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Kosmos-496: Fixing Soyuz-11 flaws

On June 26, 1972, the Soviet space program made a major step on the difficult road to recovery from the Soyuz-11 disaster a year earlier. The upgraded version of the 7K-T vehicle orbited the Earth without crew in the autonomous flight under the name Kosmos-496.


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Mission of Kosmos-496 at a glance:

Spacecraft designation
Soyuz, 7K-T No. 33A
Launch date
1972 June 26
Launch site
Landing date
1972 July 1
Mission
Autonomous test flight
Mission duration
Nearly 6 days
Crew
Unpiloted

Original flight program

The Soyuz spacecraft, which would eventually become Kosmos-496, was the third flight-worthy vehicle within the 7K-T series, where “T” stood for “transport” denoting its role for delivering crews to space stations. This particular vehicle had factory number No. 33 and it was originally intended for delivering the second expedition to the Salyut space station, DOS-1. As of June 1971, Soviet cosmonauts Aleksei Leonov, Petr Kolodin and Nikolai Rukavishnikov were preparing to launch to Salyut aboard what was expected to be the Soyuz-12 mission. However, after the tragic loss of the Soyuz-11 crew on June 30, 1971, the follow-on expedition was grounded until the completion of the probe into the accident, which extended far beyond the life span of the Salyut-1 in orbit.

In the following months, the investigative team produced a list of recommendations that engineers at the TsKBEM design bureau incorporated into the design of the 7K-T variant.

No cosmonaut would ever be allowed to launch, land or conduct docking operations aboard Soyuz without wearing a protective spacesuit in case of depressurization. It was harder said than done, because all existing Soviet spacesuits were far too bulky to fit into the small Kazbek seat of the Soyuz spacecraft, which required cosmonauts to keep “an embryo” pose during launch and landing. To resolve the problem, engineers at the Zvezda enterprise urgently fashioned a special rubber-made Sokol-K rescue suit based on previous designs for military aircraft pilots. Although they managed to keep the mass of the Sokol-K at just 10 kilograms, the addition of an emergency air-supply kit into the already cramped descent module forced TSKBEM engineers to reduce the crew size onboard future Soyuz ships from three to two.

During a nominal flight, the Sokol-K suit would be ventilated with a cabin air, but in case of a sudden loss of cabin pressure, it would instantly switch to a supply of mixture of oxygen and nitrogen from an emergency kit. Cosmonauts were certified to wear Sokol for up to 30 hours under normal circumstances and up to two hours in an unpressurized cabin. This time was considered enough to make an emergency return to Earth. Sokol-K could even help cosmonauts to survive in the cold water, even though Soyuz crews would also have specialized Forel flotation suits in their safety kits.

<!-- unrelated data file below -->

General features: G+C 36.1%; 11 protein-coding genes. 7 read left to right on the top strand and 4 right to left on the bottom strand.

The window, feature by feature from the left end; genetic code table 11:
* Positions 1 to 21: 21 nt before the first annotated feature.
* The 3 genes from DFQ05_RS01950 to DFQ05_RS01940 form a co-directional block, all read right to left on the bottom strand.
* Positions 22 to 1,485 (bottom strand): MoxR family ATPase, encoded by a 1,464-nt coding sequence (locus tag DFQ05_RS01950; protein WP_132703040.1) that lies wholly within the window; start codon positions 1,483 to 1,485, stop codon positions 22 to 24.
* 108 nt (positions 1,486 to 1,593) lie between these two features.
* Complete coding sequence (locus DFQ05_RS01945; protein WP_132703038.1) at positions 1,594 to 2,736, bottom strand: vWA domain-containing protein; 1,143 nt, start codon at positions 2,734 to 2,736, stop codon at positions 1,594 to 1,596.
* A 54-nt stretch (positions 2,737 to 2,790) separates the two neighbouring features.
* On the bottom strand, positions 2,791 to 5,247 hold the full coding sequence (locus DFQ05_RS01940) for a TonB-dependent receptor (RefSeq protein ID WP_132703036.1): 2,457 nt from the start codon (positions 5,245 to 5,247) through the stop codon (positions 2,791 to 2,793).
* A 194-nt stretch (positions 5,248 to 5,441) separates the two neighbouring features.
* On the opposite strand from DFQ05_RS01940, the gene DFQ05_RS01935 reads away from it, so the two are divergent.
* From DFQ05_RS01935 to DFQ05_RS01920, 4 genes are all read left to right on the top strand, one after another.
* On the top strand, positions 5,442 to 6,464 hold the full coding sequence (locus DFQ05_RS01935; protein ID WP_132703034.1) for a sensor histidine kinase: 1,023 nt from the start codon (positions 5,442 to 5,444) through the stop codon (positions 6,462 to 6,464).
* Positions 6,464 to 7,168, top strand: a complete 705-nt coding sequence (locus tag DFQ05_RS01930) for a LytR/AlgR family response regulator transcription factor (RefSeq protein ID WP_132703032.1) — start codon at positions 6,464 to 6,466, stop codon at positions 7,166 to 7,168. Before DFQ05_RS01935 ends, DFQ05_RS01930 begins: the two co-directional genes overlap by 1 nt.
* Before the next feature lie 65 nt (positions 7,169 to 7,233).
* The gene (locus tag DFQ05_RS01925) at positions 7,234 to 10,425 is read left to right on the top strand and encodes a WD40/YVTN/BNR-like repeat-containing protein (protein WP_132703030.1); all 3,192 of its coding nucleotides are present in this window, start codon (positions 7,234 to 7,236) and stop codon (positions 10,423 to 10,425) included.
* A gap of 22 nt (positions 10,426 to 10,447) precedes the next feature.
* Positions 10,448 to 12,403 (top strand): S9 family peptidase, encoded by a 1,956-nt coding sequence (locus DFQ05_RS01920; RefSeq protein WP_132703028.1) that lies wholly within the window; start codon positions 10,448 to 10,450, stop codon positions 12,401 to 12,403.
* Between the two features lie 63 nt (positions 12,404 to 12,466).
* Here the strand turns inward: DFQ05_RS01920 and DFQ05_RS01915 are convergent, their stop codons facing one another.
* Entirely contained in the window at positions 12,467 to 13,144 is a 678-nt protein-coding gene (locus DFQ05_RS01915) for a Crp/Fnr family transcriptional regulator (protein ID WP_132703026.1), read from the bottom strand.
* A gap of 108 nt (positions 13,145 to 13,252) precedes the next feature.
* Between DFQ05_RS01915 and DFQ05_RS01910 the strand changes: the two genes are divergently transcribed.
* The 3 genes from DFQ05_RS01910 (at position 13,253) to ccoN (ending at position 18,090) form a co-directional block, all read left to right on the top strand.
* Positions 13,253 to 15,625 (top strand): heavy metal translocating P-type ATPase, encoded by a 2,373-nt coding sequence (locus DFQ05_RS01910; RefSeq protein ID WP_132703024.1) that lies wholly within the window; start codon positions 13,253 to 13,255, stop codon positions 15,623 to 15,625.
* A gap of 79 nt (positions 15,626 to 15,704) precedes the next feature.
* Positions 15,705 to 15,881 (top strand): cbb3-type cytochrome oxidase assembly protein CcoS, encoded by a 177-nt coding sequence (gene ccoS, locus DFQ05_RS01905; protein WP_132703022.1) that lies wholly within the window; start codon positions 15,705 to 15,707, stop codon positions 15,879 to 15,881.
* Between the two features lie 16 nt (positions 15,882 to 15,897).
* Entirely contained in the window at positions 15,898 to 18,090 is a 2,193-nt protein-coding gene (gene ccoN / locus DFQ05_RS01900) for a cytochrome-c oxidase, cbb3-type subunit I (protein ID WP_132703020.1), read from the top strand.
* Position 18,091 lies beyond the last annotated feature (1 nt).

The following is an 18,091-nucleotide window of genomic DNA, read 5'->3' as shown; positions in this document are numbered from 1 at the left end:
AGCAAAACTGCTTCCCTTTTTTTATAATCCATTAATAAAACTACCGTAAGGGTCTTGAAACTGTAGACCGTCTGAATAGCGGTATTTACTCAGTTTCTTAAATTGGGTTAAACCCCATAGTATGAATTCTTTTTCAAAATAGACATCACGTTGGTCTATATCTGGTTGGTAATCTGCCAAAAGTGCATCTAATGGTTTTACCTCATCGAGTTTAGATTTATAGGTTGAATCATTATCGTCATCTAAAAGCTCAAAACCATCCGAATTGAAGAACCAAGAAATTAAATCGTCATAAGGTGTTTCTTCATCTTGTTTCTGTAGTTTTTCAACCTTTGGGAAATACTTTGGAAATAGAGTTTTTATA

In a drastic move to save mass, the Soyuz was stripped of its solar panels. Proponents of the measure argued that for short trips to the space station, onboard batteries would suffice.

The proposed changes were first implemented on the 7K-T vehicle No. 33, which after cancellation of the 2nd expedition to Salyut-1 was reconfigured for a test flight without crew. In the design documentation, it was designated 7K-T No. 33A, where "A" stood for "avtomaticheskiy" (automated).

The vehicle lifted off from Tyuratam on June 26, 1972, nearly a year after the Soyuz-11 tragedy. It successfully entered a 195 by 342-kilometer orbit with an inclination 51.6 degrees toward the Equator. Because the Soviet authorities wanted to avoid publicity around problems with Soyuz, the mission was hidden behind a generic announcement about the launch of Kosmos-496, with no details on the real nature of the flight. Kosmos-496 would not be officially identified as a Soyuz vehicle until 1985. (2)

The standard set of batteries aboard Kosmos-496 were probably able to sustain the unpiloted mission considerably longer than otherwise would be possible with the crew onboard and, as a result, the autonomous flight lasted for around six days instead of the nominal three for the 7K-T variant.

Following the successful landing on July 1, 1972, the stage was set for resuming piloted missions in the USSR, which was then expected within weeks after the launch of the second copy of the Salyut space station. (231)

 

Known technical specifications of the modified Soyuz 7K-T spacecraft:

Crew
2 people
Liftoff mass
6,800 kilograms
Descent Module mass
2,600 kilograms
Maximum length
7.94 meters
Habitable module diameter
2.2 meters
Returnable payload mass
Approximately 50 killograms
Launch vehicle
Soyuz
Autonomous flight duration
3 days
Flight duration jointly with space station
110 days
Flight altitude
200 - 350 kilometers
Orbital inclination
51.6 degrees
Orbital period
Approximately 89 minutes

 

The article and illustrations by Anatoly Zak; Last update: June 26, 2022

Page editor: Alain Chabot; Last edit: June 26, 2022

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7kt

Modified Soyuz 7K-T variant. Credit: RKK Energia


Sokol

After the loss of the first crew of the Salyut space station during landing, the pressure suits (right) were introduced for launch, landing and docking operations. Standard Pinguin suits (left) were worn during the work inside the station. The shown equipment was used during the Interkosmos program in the late 1970s. Copyright © 2001 Anatoly Zak